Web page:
Professionals in all industries utilize a variety of tools to help them complete their task. For example, an experienced carpenter knows when to use a 14-ounce hammer over a 22-ounce hammer. He owns 15 different types of saws, all designed for different situations. Anglers are no different. We own plugs of every size, shape and color. We have rods which come in a variety of lengths and actions, designed with a specific technique in mind. We choose between braid, fluorocarbon or monofilament in endless numbers of breaking strengths.Arguably the most powerful tool we own is the chartplotter/fishfinder. Recent advancements in cartography have revealed every hump, ledge and channel on our body of water. Using map chips such as CoastMaster or Navionics, we’re fed accurate tidal and current data, minute by minute. Our fishfinder comes with a multitude of sonar options in different frequencies and beam shapes, some designed to look straight down and others out to the sides.
Even with the most advanced tools there is little value if we don’t know how to utilize them. “I see it every day,” states Humminbird Saltwater Field Staff Manager, Bill Carson. “90% of the anglers utilize 10% of their fishfinder. One of the most powerful capabilities is Down Imaging and this is by far the least used of the sonar technologies.” This article serves to educate on Down Imaging sonar and how to work it in your angling arsenal.
Most modern fishfinders provide three different types of sonar. The first is 2D sonar, the traditional downward view generating bright, colorful fish arches. The second is Side Imaging (SI), a sonar which shoots to the port and starboard sides of the boat, covering a wide swath with a narrow beam. The resolution Imaging sonar is better than that of 2D so the image on your screen appears closer to that of a photograph than traditional sonar. The third technology is Down Imaging (DI), which uses a Side Imaging beam pointed straight downwards. It resembles a traditional 2D image but with more detail. All three technologies excel in certain situations and fall short in others. Used together, they are a deadly combo.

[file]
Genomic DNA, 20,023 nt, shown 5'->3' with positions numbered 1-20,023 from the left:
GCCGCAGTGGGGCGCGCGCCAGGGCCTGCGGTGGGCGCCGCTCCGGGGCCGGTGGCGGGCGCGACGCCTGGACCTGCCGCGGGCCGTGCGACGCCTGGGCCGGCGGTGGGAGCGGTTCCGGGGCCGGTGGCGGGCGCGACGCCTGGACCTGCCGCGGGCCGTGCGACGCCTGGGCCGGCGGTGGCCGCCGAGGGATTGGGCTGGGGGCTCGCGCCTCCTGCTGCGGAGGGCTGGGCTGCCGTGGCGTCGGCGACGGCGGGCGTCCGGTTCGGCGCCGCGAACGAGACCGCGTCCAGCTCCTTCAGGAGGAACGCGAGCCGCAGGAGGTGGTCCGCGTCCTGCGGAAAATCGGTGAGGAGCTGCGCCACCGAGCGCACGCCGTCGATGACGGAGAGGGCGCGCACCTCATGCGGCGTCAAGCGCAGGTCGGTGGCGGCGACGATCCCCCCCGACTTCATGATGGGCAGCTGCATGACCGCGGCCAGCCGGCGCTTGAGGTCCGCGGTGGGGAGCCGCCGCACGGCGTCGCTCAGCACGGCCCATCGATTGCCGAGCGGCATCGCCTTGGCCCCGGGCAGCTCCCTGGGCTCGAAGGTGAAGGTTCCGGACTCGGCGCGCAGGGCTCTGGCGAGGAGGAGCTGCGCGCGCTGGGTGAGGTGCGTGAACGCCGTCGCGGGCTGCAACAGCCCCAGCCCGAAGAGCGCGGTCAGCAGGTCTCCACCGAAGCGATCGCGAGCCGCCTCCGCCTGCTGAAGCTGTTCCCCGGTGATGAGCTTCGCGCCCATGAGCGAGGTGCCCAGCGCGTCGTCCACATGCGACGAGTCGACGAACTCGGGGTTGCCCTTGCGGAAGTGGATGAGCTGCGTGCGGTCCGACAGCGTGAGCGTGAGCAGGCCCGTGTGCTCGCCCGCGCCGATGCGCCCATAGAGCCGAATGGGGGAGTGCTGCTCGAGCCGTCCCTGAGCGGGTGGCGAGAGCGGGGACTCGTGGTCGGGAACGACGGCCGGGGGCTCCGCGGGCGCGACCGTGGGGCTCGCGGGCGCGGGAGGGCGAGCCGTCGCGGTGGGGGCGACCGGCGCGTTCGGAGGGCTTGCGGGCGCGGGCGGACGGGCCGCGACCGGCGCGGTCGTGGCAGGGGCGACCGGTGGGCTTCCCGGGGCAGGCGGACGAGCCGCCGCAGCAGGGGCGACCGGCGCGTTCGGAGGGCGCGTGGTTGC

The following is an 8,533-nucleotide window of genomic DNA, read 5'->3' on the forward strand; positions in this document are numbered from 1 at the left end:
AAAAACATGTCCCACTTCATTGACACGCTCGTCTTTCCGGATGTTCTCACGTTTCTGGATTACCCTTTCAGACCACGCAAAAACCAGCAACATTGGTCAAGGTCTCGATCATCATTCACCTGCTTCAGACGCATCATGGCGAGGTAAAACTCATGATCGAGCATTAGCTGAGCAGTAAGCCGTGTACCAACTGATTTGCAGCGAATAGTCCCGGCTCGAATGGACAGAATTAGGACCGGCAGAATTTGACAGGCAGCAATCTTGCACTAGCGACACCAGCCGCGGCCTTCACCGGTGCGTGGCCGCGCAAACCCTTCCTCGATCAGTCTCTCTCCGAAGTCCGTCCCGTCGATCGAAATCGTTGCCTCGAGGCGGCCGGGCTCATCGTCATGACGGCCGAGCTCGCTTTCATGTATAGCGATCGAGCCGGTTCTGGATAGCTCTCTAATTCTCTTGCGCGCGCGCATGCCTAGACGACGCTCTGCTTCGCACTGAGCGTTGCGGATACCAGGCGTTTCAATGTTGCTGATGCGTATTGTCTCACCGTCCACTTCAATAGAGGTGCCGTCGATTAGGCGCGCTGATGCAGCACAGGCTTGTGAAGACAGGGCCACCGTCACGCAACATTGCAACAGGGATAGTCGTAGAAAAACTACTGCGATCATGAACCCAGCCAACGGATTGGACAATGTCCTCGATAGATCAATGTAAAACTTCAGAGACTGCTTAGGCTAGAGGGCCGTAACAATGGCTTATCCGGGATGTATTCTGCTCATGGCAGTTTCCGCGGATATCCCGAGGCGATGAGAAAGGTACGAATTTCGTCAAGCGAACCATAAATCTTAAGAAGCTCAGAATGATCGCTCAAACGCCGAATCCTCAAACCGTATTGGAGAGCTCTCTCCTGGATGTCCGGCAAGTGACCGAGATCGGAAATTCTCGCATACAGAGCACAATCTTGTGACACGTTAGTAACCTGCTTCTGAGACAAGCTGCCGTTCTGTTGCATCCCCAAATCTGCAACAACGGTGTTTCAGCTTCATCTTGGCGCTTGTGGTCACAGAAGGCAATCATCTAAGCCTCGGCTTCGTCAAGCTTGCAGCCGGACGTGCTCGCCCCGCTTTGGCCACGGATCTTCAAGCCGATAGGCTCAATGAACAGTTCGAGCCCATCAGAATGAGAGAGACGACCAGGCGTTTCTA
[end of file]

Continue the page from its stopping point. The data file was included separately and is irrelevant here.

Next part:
To understand why 2D sonar and Down Imaging look so different, we must understand the beam shape. 2D sonar has a large, round conical beam illuminating the sea floor. As you travel toward an object, you receive echoes long before you’re over it and well after you’ve passed it. This is the reason fish show up in an exaggerated arch. The boat may travel 20 feet while marking a striped bass that’s only 3-feet long. The DI beam is different. It is shaped like a hand fan, wider side to side and very narrow front to back. This thin beam creates a very accurate representation of what is below the boat. Fish sizes are closer to true form and it is easier to understand the bottom composition. Fig. A shows the comparison between the two beams.
Both sonar types have their strengths and weaknesses. 2D sonar provides power, operating in lower frequencies (50khz-200khz) which allows sound to travel great distances in deeper depths. The wide conical beam exaggerates fish size so not to be missed by the angler, especially when travelling at high speeds where fish are under the boat for only a few seconds. On the contrast, Down Imaging runs at higher frequencies (455kHz – 1.2MHz) which lack power and should be used in depths less than 200-300 feet. The narrow beam provides better resolutions and is ideal for fact checking 2D sonar. Anytime an angler is unsure of returns on his 2D sonar, DI is used to clarify.